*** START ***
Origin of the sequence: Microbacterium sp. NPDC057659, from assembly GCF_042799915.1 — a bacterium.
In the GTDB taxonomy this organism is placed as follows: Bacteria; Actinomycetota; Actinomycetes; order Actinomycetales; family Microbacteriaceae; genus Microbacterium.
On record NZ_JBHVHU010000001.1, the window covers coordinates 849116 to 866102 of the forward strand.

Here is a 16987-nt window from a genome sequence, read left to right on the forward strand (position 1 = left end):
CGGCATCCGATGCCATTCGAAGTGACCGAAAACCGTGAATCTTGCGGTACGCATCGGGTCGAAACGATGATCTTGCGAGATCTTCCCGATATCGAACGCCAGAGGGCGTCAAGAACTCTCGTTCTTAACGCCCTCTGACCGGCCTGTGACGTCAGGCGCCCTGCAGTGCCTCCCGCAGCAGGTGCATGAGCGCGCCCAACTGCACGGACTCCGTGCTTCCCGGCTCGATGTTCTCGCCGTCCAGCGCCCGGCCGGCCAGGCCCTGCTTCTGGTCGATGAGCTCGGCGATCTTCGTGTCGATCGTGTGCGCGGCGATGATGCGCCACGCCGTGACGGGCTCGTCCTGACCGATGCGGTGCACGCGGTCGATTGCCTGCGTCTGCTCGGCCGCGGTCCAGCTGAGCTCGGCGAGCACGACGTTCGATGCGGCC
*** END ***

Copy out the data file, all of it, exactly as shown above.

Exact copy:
Origin of the sequence: Microbacterium sp. NPDC057659, from assembly GCF_042799915.1 — a bacterium.
In the GTDB taxonomy this organism is placed as follows: Bacteria; Actinomycetota; Actinomycetes; order Actinomycetales; family Microbacteriaceae; genus Microbacterium.
On record NZ_JBHVHU010000001.1, the window covers coordinates 849116 to 866102 of the forward strand.

Here is a 16987-nt window from a genome sequence, read left to right on the forward strand (position 1 = left end):
CGGCATCCGATGCCATTCGAAGTGACCGAAAACCGTGAATCTTGCGGTACGCATCGGGTCGAAACGATGATCTTGCGAGATCTTCCCGATATCGAACGCCAGAGGGCGTCAAGAACTCTCGTTCTTAACGCCCTCTGACCGGCCTGTGACGTCAGGCGCCCTGCAGTGCCTCCCGCAGCAGGTGCATGAGCGCGCCCAACTGCACGGACTCCGTGCTTCCCGGCTCGATGTTCTCGCCGTCCAGCGCCCGGCCGGCCAGGCCCTGCTTCTGGTCGATGAGCTCGGCGATCTTCGTGTCGATCGTGTGCGCGGCGATGATGCGCCACGCCGTGACGGGCTCGTCCTGACCGATGCGGTGCACGCGGTCGATTGCCTGCGTCTGCTCGGCCGCGGTCCAGCTGAGCTCGGCGAGCACGACGTTCGATGCGGCC